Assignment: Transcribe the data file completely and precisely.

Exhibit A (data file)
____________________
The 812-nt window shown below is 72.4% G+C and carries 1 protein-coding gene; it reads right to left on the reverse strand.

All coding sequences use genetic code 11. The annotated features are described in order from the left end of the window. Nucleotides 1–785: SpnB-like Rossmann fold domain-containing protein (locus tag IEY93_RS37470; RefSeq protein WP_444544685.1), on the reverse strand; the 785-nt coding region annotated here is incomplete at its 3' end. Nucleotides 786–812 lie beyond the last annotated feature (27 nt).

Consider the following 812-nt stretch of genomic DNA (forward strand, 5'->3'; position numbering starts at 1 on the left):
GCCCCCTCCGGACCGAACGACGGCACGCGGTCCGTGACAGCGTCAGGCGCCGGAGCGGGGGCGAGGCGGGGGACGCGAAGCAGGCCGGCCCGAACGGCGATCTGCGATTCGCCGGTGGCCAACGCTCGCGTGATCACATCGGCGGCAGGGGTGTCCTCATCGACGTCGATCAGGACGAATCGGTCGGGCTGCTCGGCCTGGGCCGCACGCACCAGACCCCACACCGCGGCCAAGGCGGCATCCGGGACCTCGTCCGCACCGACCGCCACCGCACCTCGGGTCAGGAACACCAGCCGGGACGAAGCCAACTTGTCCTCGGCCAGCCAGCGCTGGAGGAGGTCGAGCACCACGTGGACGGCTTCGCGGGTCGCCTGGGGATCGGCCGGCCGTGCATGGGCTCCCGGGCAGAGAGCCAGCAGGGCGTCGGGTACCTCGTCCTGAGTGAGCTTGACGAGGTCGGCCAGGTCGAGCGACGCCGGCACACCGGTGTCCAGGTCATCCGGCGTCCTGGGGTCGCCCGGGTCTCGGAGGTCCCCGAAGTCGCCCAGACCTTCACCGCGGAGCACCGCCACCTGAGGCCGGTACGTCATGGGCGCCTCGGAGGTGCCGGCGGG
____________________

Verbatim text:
The 812-nt window shown below is 72.4% G+C and carries 1 protein-coding gene; it reads right to left on the reverse strand.

All coding sequences use genetic code 11. The annotated features are described in order from the left end of the window. Nucleotides 1–785: SpnB-like Rossmann fold domain-containing protein (locus tag IEY93_RS37470; RefSeq protein WP_444544685.1), on the reverse strand; the 785-nt coding region annotated here is incomplete at its 3' end. Nucleotides 786–812 lie beyond the last annotated feature (27 nt).

Consider the following 812-nt stretch of genomic DNA (forward strand, 5'->3'; position numbering starts at 1 on the left):
GCCCCCTCCGGACCGAACGACGGCACGCGGTCCGTGACAGCGTCAGGCGCCGGAGCGGGGGCGAGGCGGGGGACGCGAAGCAGGCCGGCCCGAACGGCGATCTGCGATTCGCCGGTGGCCAACGCTCGCGTGATCACATCGGCGGCAGGGGTGTCCTCATCGACGTCGATCAGGACGAATCGGTCGGGCTGCTCGGCCTGGGCCGCACGCACCAGACCCCACACCGCGGCCAAGGCGGCATCCGGGACCTCGTCCGCACCGACCGCCACCGCACCTCGGGTCAGGAACACCAGCCGGGACGAAGCCAACTTGTCCTCGGCCAGCCAGCGCTGGAGGAGGTCGAGCACCACGTGGACGGCTTCGCGGGTCGCCTGGGGATCGGCCGGCCGTGCATGGGCTCCCGGGCAGAGAGCCAGCAGGGCGTCGGGTACCTCGTCCTGAGTGAGCTTGACGAGGTCGGCCAGGTCGAGCGACGCCGGCACACCGGTGTCCAGGTCATCCGGCGTCCTGGGGTCGCCCGGGTCTCGGAGGTCCCCGAAGTCGCCCAGACCTTCACCGCGGAGCACCGCCACCTGAGGCCGGTACGTCATGGGCGCCTCGGAGGTGCCGGCGGG